Trade relations between Kenya and Tanzania are expected to improve after President Jakaya Kikwete promised manufacturers that he would spearhead the removal of non-tariff barriers hindering movement of goods and labour.
Speaking during a dinner hosted for him by the Kenya Association of Manufacturers (KAM), the Tanzanian president said he would push to have the barriers slowing down trade removed.
“We have committed to trade with Kenya, see more investments into Kenya from Tanzania and into Tanzania from Kenya. When we have these problems, raise them and solutions will be found. I will look into all these issues and we will find solutions,” President Kikwete said.
Kenyan traders have over the years cited rigid customs clearance procedures and work permit scheme as hindrances to the smooth operation of their businesses in the region’s second biggest economy.
KAM chairman Polycarp Igathe said Kenyan manufacturers importing inputs through the preferential duty remission scheme and exporting final goods to Tanzania were being charged the common external tariff , which is meant for goods sourced from outside the bloc.
The scheme, popularly known as Tax Remission For Exports Office (TREO), is used by the Kenyan government to encourage local manufacturers to export their products.
It involves remitting duty and valued added tax (VAT) on raw materials used in the manufacture of goods for export and covers any process before the commodity is finally produced. This includes assembling, packing, bottling, repacking, mixing, blending, grinding, cutting, bending, twisting, joining or any other similar activity.
In Kenya, the exemption has mainly benefited importers of wood free paper, newsprint, cover paper and white lined chip-board used for making text and exercise books.
Others items include industrial sugar used to bake bread and biscuits and complete knock-down kits (CKDs) used in the assembly of motorcycles and bicycles. This remission was, however, not granted for the importation of plant, machinery, equipment, fuel and lubricants, or in respect of suspended or dumping duty.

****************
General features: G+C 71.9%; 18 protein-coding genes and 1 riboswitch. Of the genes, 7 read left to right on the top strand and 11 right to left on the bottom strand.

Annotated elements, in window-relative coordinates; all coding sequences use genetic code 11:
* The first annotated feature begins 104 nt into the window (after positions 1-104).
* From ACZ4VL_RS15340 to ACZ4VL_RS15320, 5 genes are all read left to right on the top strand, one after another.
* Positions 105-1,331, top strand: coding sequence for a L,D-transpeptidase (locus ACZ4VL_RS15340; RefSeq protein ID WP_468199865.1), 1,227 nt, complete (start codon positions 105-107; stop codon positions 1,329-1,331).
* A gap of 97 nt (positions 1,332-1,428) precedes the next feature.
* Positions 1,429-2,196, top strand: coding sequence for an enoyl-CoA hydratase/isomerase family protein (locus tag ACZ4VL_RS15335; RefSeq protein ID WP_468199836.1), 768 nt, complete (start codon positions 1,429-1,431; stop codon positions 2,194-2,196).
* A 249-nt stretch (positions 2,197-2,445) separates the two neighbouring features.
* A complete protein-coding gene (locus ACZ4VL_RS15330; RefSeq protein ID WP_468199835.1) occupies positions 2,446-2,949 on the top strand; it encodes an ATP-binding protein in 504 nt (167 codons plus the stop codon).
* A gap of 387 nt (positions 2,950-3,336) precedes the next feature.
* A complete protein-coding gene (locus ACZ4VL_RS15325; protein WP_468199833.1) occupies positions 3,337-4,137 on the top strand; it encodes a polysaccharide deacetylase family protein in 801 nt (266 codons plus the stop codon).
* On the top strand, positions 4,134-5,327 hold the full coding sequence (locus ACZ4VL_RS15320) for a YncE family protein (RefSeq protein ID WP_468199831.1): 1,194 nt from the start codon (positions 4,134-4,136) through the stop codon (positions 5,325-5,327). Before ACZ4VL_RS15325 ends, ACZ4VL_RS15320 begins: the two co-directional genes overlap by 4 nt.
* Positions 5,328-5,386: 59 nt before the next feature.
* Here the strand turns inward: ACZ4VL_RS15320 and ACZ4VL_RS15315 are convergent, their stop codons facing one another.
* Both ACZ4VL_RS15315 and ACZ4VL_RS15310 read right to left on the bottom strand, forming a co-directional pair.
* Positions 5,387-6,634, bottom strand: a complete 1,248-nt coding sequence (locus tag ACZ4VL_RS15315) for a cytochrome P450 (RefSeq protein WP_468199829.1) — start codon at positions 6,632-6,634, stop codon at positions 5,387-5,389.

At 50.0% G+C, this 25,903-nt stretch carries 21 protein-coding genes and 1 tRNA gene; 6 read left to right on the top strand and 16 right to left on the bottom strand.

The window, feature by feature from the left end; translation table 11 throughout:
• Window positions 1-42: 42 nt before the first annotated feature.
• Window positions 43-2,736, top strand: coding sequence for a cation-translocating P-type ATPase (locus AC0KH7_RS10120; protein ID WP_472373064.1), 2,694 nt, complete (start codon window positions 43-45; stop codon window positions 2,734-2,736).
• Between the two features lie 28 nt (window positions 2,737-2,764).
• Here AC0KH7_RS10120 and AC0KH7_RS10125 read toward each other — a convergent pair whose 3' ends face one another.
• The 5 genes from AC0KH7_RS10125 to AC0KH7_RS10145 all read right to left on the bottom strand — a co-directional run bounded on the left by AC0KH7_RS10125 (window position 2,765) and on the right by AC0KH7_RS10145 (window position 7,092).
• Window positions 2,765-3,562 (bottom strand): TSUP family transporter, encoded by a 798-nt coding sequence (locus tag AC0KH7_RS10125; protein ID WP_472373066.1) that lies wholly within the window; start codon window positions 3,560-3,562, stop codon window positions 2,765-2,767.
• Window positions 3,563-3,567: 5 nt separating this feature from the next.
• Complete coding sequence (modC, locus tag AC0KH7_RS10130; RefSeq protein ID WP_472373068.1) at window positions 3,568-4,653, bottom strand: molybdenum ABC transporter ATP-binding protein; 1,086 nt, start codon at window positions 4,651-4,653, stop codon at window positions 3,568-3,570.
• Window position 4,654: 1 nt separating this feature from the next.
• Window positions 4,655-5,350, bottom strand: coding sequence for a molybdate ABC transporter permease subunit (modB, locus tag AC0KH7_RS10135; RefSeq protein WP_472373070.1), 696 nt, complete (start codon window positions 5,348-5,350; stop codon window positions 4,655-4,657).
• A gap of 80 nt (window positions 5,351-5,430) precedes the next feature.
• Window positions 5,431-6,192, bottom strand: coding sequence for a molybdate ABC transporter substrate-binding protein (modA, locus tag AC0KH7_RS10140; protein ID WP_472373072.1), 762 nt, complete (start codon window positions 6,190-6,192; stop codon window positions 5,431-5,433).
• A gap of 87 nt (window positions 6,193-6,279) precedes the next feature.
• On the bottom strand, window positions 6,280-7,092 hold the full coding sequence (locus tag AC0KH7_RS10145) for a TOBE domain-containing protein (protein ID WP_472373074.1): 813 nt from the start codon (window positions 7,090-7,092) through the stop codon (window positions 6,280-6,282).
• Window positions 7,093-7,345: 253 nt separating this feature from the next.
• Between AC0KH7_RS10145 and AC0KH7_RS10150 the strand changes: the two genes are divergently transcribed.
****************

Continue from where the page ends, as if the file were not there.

The EAC customs union grants firms set up in the bloc the right to sell their goods in any of the five states without paying taxes or being subjected to administrative barriers.
Tanzania, however, argues that products that benefited from the TREO should be sold outside the EAC bloc.
It argued that with the coming into force of the EAC customs union and the full application of the common external tariffs (CET), it means that Uganda, Tanzania, Rwanda and Burundi are part of the domestic market and excluded from rules meant to help grow industrial exports in Kenya.
President Kikwete said the initial apprehension by Tanzania over regional integration had waned, saying the ‘‘bureaucratic and ridiculous’’ non-tariff barriers would be dealt with through the bilateral Joint Commission for Co-operation.
“What you are talking about today has already been taken care of and very soon you will get answers. We have to strengthen the Community and ensure that the treaty is being implemented,” said President Kikwete.
Kenyan authorities and traders have been lobbying to have the changes on the TREO scheme delayed to allow for a smooth transition by other partners such as Uganda who still enjoy preferential terms.
Uganda won concessions from her EAC partners to continue exempting its manufacturers from paying import duty on a list of 135 industrial inputs when the CET initially came into force in 2005.
Like the duty remission scheme, the list was to lapse at the end of last year but was extended after sustained pressure from the country’s industrialists.
KAM claimed that despite the extension, Tanzanian authorities continued to defy the arrangement. “As a result, Kenyan exports to Tanzania are being adversely affected,” Mr Igathe said.
Apart from the tax scheme, KAM said Tanzanian authorities were also stingy in issuing work permits and disregarded the common market protocol that promises traders and individuals right of movement and access to factors of production within the bloc.
Kenyan businesses operating in Tanzania are required to pay $200 (Sh16,800) for a Certificate of Temporary Assignment. Mr Igathe said this was punitive because salesmen, consultants, and drivers were from time to time required to cross the border on short assignments.
“The business community is appealing to the Government of Tanzania to consider waiving the visa charges for Kenyan businesses,” Mr Igathe said.
During the dinner, Kenya government officials, business leaders including bankers and tourism traders lamented to President Kikwete their experiences when doing business in East Africa’s second largest economy.
KCB Group chief executive officer Martin Oduor-Otieno said commercial lenders were being restricted from financing large projects in the region because of laws that require such projects to have guarantees from international lenders.
He said that KCB in Kenya was big enough to guarantee financing for large projects done by KCB Tanzania, calling for the rules to be revised.
Fred Kaigwa, the chief executive of the Kenya Association of Tour Operators, said tour operators from Tanzania cannot operate freely in Kenya and vice versa leading to higher costs that are then transferred to the tourists.